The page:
The Cubs ended the 108-year drought without a homegrown pitcher getting a single out during the World Series, so they should obviously get the benefit of the doubt here.
But what if the stress from the last two Octobers catches up to Jon Lester, Jake Arrieta and Kyle Hendricks this year? What if John Lackey pitches like a guy who is almost 40 years old and has already thrown nearly 3,000 innings in The Show? What if Mike Montgomery doesn't establish himself as the No. 5 starter? What if Brett Anderson spends most of another season on the disabled list? What if the post-Coors Field change-of-scenery trick doesn't work for Eddie Butler?
These are worst-case scenarios, the cracks in The Foundation For Sustained Success. But the Cubs continued with their low-risk depth strategy on Wednesday, acquiring right-hander Alec Mills from the Kansas City Royals for minor-league outfielder Donnie Dewees.
Mills — who got designated for assignment when the Royals signed ex-Cub Jason Hammel to a two-year, $16 million contract — went 5-5 with a 3.22 ERA across 125 2/3 innings for Double-A Northwest Arkansas and Triple-A Omaha last season. To create space on the 40-man roster, the Cubs designated lefty reliever David Rollins for assignment. More answers will start coming in one week, when pitchers and catchers go through their first official workout at the Sloan Park complex in Mesa, Ariz.
"We understand that's our challenge — to go get starting pitching," said Jason McLeod, the senior vice president who oversees scouting and player development. "That's going to be what we need to feed the major-league club over the next few years."
Because if super-agent Scott Boras gets Arrieta his megadeal somewhere else, Lackey retires after this season and no one else steps forward into the rotation, the Cubs could be looking at replacing 60 percent of their rotation by Opening Day 2018.
— Theo Epstein's front office views hitters as generating a better return on investment, spending four first-round picks on Albert Almora Jr., Kris Bryant, Kyle Schwarber and Ian Happ, flipping pitchers Andrew Cashner and Jeff Samardzija in deals for Anthony Rizzo and Addison Russell and committing $240 million to free agents Ben Zobrist and Jason Heyward.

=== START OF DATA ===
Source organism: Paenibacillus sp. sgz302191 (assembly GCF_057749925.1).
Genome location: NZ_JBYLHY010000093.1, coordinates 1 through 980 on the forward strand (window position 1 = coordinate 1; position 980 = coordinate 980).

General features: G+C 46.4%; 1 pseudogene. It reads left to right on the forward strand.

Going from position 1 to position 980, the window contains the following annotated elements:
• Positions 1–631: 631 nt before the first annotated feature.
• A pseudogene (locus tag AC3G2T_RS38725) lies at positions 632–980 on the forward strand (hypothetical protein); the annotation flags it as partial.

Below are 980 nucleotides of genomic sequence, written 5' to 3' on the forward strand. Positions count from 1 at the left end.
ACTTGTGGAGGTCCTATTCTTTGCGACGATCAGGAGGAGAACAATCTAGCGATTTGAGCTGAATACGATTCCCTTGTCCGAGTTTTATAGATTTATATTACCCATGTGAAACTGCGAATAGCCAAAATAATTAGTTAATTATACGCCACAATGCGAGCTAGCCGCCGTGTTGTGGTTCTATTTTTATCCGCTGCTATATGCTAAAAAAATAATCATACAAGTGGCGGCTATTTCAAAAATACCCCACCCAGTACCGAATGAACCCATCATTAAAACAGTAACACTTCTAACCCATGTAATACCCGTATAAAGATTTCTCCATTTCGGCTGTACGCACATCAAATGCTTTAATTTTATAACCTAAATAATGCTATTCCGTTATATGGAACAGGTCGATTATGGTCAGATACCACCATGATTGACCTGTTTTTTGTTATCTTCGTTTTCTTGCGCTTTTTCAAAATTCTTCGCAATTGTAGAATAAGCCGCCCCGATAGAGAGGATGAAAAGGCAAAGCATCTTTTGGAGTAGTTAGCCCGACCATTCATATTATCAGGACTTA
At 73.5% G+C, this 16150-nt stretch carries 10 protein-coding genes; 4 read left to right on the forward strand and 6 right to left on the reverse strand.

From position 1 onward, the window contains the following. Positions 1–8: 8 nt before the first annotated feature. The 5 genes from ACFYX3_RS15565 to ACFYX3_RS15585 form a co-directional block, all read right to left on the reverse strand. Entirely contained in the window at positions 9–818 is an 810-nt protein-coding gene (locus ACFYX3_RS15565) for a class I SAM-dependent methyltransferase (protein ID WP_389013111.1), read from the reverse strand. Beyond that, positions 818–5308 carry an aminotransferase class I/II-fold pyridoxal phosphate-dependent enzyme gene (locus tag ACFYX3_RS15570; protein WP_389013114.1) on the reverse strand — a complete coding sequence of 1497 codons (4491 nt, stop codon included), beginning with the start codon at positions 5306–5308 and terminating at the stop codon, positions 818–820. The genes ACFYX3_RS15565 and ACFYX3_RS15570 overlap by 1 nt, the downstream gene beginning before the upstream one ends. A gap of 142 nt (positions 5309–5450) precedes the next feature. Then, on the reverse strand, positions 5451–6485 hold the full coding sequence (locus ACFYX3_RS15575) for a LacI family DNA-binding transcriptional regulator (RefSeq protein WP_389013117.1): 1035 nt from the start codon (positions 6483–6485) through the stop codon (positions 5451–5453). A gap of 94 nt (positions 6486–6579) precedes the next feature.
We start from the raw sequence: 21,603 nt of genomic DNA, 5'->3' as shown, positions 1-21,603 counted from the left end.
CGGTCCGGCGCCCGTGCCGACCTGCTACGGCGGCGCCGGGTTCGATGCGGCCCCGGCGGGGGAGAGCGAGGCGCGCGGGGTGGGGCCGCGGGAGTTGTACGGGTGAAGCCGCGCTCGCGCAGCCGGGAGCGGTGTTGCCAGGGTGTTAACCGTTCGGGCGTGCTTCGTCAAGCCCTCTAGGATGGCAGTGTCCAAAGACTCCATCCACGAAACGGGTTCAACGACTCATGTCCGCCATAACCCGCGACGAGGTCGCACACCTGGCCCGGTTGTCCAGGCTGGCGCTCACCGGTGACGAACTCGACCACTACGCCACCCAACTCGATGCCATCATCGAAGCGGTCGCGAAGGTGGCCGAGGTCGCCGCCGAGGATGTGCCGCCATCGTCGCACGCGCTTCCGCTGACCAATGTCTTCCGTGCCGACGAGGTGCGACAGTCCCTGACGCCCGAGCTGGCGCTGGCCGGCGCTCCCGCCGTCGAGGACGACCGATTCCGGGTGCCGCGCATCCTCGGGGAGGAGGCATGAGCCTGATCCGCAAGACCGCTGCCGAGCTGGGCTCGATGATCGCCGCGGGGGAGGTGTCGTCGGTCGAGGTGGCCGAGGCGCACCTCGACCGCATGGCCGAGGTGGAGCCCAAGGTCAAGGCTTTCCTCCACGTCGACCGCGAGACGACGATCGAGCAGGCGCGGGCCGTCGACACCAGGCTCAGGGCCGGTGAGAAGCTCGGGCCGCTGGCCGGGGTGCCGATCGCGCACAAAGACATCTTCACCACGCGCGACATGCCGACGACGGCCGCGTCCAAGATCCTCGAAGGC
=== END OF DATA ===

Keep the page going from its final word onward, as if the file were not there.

All along, the Cubs planned to stockpile assets and trade for pitching, the way they packaged Gleyber Torres in last summer's blockbuster deal with the New York Yankees for superstar closer Aroldis Chapman.
"The significant reason that we built up our farm system is to play in Chicago," general manager Jed Hoyer said. "But a small ancillary reason is that there is a currency in prospects. And to go out and get a totally dominant closer is going to be expensive.
"We were aware of what we were trading in Gleyber. We had great reports on him. He's a terrific kid. We really enjoyed getting to know him. But (our fans) had been waiting a long time to win a World Series. And we felt like we had a team that was prepared to do it.
"We felt like: If not now, when?"
It won't be the last time Cubs officials ask themselves that question. Especially if Sonny Gray shows he's healthy and performs for the Oakland A's and the Tampa Bay Rays finally get serious about a total rebuild.
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— Unless there's a dramatic breakthrough in 2017, the Cubs don't have any obvious or immediate internal options. Look at Baseball America's list of the organization's top-10 prospects and you'll see only four pitchers — Dylan Cease, Oscar de la Cruz, Trevor Clifton and Jose Albertos — who haven't yet played above the A-ball level.
Clifton, the organization's minor league pitcher of the year for 2016, is the only one within that group who has thrown more than 75 innings in a professional season and made it as high as advanced Class-A Myrtle Beach, where he led the Carolina League in ERA (2.88), WHIP (1.16) and opponents' batting average (.225).